The LA Screenings are not just for programs born in the USA anymore.
The annual market that follows close on the heels of the broadcast upfronts has traditionally focused on showcasing the pilots that have just landed precious real estate on the fall schedules of ABC, CBS, NBC, Fox, and the CW.
It’s become a tradition for more than 1,500 buyers from around the world to gather in L.A. to screen the hot network properties. Buyers hop from studio to studio, spending hours in screening rooms and pressing the flesh with actors and showrunners.
But in recent years, many of the major studios have expanded the scope of their TV production operations well beyond the U.S. Fox, NBCUniversal, Warner Bros., and Sony have invested in production capabilities in London and other hubs. That means more high-profile series projects are originating with networks outside the U.S., and some of those shows are now on display at the LA Screenings.
For example, Sony Pictures TV’s “Houdini & Doyle,” the period drama from seasoned showrunner David Shore, was set up at ITV before it found a U.S. home on Fox.
Sony TV just this month assembled a high-profile project in “Electric Dreams: The World of Philip K. Dick,” an anthology series based on the work of the famed science-fiction writer, for the U.K.’s Channel 4.
The show — which will soon be shopped to domestic outlets (although nothing will be ready to show at this year’s LA Screenings) — has an A-list pedigree in “Outlander” showrunner Ronald D. Moore; six-time Emmy winner Bryan Cranston is attached to produce and appear in some episodes. The project likely would have set off a bidding war among U.S. outlets, given the auspices and Dick’s cult-fave status, but teaming with Channel 4 first allows Sony to wield more clout and retain more rights when it sets up the project stateside.
AMC Networks and BBC Worldwide have been frequent production partners on high-end drama including the sci-fi serial “Humans” and the Tom Hiddleston/Hugh Laurie limited series “The Night Manager.”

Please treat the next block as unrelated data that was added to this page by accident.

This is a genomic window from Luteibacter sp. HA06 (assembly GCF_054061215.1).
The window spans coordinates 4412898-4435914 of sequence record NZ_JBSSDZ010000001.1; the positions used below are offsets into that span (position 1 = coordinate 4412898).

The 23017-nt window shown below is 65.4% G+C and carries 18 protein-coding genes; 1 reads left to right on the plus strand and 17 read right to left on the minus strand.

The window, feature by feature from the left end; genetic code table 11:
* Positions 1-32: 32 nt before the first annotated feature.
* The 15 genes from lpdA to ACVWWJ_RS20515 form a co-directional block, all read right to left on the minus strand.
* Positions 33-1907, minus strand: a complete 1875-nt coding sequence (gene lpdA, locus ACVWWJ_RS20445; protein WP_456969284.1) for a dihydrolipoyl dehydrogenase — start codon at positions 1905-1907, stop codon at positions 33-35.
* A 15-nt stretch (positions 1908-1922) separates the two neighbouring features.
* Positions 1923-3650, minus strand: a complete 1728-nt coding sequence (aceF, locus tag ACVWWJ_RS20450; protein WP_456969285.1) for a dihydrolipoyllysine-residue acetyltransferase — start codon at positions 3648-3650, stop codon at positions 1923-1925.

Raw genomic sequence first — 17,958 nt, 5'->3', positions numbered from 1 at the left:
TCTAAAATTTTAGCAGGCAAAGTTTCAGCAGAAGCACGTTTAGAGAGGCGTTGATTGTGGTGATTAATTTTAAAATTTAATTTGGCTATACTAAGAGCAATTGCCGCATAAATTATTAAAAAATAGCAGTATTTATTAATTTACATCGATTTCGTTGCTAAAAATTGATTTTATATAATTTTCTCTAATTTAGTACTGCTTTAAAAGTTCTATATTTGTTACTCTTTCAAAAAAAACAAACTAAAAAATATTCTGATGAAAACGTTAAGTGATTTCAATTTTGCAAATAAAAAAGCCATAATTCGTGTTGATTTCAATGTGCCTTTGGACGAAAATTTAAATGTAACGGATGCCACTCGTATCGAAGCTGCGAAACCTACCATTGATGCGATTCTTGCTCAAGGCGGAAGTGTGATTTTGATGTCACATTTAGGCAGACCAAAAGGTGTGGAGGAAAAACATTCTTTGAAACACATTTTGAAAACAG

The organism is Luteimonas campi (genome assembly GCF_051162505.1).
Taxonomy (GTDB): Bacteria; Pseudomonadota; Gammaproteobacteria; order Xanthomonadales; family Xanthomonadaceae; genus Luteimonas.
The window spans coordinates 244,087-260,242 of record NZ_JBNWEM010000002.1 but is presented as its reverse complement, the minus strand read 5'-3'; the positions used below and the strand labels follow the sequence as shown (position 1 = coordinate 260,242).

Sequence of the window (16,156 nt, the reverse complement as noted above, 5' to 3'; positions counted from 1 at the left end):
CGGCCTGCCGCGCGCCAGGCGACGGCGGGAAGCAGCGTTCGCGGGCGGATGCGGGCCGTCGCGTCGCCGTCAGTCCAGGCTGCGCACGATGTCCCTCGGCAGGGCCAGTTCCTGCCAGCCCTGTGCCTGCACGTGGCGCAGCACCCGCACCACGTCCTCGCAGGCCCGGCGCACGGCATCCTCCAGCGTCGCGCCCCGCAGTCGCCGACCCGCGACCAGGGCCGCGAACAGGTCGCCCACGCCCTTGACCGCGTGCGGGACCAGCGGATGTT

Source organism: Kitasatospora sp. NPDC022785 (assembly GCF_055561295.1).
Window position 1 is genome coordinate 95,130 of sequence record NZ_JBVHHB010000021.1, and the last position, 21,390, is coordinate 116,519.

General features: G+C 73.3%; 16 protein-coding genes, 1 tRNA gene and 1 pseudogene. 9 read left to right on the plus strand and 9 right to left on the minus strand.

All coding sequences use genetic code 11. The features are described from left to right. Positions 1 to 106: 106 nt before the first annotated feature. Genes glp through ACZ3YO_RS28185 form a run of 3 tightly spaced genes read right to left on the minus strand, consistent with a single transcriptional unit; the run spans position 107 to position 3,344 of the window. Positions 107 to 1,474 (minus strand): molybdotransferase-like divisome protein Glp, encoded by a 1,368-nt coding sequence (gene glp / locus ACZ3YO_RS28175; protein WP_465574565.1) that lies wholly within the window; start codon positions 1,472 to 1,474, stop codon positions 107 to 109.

“We’re living in a world that is becoming more blurred than ever before. Some of that blurring is between what is a great cable show, what is a great network show, and now what is a great U.S. show and non-U.S. show,” says Keith Le Goy, president of international distribution for Sony Pictures Television. “A great show can have many homes and many origins. Producing with multiple partners around the world allows us to leverage the relationships and the talent we have to produce stories with strong global appeal.”
One such project Sony will be teasing for buyers at LA Screenings is “Halcyon Hotel,” from U.K.-based production imprint Left Bank Pictures. It’s set among the residents of a five-star hotel in London during World War II. Sony will show footage from the eight-episode series but won’t launch a full-blown sales pitch until Mipcom in October.
In that context, the LA Screenings are becoming another stop in the year-round cycle of sales and development of fresh programming. The voracious appetite of cable and SVOD buyers has made it impossible for major studios to confine their international activities to one or two times a year.
Still, the LA Screenings are a key point on the calendar because the studios need to gauge the level of international interest in a series to help determine how much can be invested in production over the long-term.
This year, with the networks’ emphasis on remakes and reboots of branded titles such as “Lethal Weapon” and “Prison Break,” buyers will have their share of high-octane projects to peruse. The return of Kiefer Sutherland in ABC’s political thriller “Designated Survivor,” distributed by eOne, should pique interest given the actor’s global renown as “24” hero Jack Bauer.
CBS will whet appetites for the upcoming “Star Trek” series bound for the CBS All Access SVOD service in January. There’s no footage to show yet — casting is still in progress — but a franchise with that kind of pedigree doesn’t need a hard sell.
And if ever there was an action-adventure drama destined to connect with international buyers, it’s “MacGyver,” says Armando Nuñez, president-CEO of CBS Global Distribution Group. “This show has built-in brand awareness on a global basis.”